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Revista Ecuatoriana de Neurología

On-line version ISSN 2631-2581Print version ISSN 1019-8113

Rev Ecuat Neurol vol.28 n.3 Guayaquil Sep./Dec. 2019


Carta al Editor

The Wiwanitkit Affair

La Aventura De Wiwanitkit

Oscar H. Del Brutto1 

1Universidad Espíritu Santo, School of Medicine. Samborondón, Ecuador. <>

Key Words: Medical misconduct; Ghost writing; Wiwanitkit.

Palabras Claves: Mala conducta médica; escritores fantasmas; Wiwanitkit

Dear Editor - I would like to call to your attention and that of the editors of other medical journals to an uncommon situation that may represent a case of scientific misconduct. During the past years, I have received several “letters to the editor” written by Dr. Viroj Wiwanitkit (Bangkok, Thailand), commenting on my publications on neurocysticercosis. While those letters were not hostile, they included useless comments and were clearly written by a person that is not familiar with this disease. Intrigued for this attitude, I performed a PubMED search up to October 27, 2019 ( on the scientific production of this physician and could find that he has written 2,331 papers during the past 20 years (with a mean of more than 116 papers per year), the vast majority of which were letters to the editor. The problem that I see is that the letters were related to such different topics of medicine that it is hard to believe that they have been written by the same person. Indeed, topics ranged from infectious diseases to nephrology, cancer, hematology, trace elements, pediatrics, surgery, and so on. In other words, virtually all topics and specialties of medical sciences (from basic to clinical and surgical) have been covered in such letters. Such a number of papers surpass the scientific production of almost all medical scientists, even that of some Nobel laureates such as D. Carleton Gajdusek and Stanley B. Prusiner (568 and 508 papers in MEDLINE, respectively).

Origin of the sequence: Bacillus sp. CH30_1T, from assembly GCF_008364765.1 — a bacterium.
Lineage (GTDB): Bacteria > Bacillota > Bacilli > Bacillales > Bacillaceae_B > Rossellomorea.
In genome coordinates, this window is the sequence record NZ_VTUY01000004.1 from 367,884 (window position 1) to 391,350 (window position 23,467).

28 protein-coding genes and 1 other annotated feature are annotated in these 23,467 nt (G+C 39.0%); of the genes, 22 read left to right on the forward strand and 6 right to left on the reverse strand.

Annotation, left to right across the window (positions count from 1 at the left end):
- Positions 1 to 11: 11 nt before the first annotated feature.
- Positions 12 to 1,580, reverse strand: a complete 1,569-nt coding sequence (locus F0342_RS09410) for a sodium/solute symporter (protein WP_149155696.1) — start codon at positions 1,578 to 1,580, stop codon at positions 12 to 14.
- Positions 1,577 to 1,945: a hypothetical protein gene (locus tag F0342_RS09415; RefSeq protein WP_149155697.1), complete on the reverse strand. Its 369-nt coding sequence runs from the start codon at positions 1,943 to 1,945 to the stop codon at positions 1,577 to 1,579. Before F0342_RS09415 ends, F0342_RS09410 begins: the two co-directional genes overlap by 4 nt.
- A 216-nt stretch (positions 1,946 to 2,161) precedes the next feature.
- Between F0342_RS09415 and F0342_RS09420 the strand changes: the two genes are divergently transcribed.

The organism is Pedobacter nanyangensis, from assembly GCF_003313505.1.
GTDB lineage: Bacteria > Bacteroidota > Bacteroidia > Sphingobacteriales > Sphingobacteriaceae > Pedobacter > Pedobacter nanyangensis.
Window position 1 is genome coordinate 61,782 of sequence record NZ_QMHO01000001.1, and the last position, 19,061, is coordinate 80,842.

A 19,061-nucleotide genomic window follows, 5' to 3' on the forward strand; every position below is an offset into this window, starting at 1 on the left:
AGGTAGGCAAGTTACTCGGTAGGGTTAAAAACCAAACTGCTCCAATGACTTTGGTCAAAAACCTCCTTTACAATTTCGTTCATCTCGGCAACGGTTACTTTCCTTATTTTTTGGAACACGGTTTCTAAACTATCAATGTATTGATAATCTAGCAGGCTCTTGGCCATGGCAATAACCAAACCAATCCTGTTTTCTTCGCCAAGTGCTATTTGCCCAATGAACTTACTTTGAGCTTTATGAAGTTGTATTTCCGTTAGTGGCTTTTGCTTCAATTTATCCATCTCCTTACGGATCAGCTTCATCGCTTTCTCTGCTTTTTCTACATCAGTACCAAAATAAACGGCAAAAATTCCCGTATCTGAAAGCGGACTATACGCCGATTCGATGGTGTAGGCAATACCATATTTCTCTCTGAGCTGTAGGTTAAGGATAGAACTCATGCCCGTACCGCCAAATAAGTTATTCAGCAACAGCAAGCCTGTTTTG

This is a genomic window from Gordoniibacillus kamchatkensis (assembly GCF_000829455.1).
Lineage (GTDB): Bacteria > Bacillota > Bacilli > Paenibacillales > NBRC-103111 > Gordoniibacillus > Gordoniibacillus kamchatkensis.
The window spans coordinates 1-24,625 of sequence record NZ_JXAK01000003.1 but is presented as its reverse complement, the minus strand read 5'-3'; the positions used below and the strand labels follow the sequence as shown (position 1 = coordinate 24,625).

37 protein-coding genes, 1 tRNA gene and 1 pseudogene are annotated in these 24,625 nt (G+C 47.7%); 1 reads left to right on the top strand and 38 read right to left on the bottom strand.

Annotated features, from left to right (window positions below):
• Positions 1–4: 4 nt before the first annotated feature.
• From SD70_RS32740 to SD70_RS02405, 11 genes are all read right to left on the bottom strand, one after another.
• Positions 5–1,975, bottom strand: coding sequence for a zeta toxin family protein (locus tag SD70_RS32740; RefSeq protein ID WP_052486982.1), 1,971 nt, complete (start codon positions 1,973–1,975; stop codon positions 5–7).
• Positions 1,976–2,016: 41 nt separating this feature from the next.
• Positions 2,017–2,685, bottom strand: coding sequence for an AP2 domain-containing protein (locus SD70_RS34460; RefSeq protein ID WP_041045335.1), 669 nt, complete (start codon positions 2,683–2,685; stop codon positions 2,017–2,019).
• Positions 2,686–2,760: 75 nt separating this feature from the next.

Besides his multifaceted knowledge, Wiwanitkit seems to be simultaneously affiliated (in the past two years) to at least four institutions located in four different countries, including the Department of Biological Science, Joseph Ayobabalola University, Ikeji-Arakeji, Nigeria; The Dr. DY Patil University, Pune, India; The Hainan Medical College, Haikou, China; and The Surindra Rajabhat University, Surin, Thailand. This talks about the “versatility” of this young investigator.

In what I believe is a paradox, Wiwanitkit has even written a letter about “ghostwriting” and realized that this is a problem in Asia, where honoraria given to seniors investigators for the production of medical students is a common practice [Wiwanitkit V. Ghostwriting: an existing problem. Am J Med 2012;125(10):e17]. In my opinion, the “highly prolific” medical production of Wiwanitkit must be monitored to reduce the probable increasing prevalence of “ghostwriting” or, even worst, of “waste-writing” as seems to be this particular case. As a final comment, those 2,331 papers have been published in at least a similar number of pages of medical journals (in print or online), a space that could has been better used for publication of some real and interesting medical work that has not been accepted just because “lack of space” (a common excuse given by medical editors rejecting a paper without review). It is time for medical journals to pay more attention to the seriousness of their contributors and stop including in their issues what could be called “rubbish writing”.

Received: October 02, 2019; Accepted: October 28, 2019

Conflicts of interest

Nothing to disclose.

Creative Commons License This is an open-access article distributed under the terms of the Creative Commons Attribution License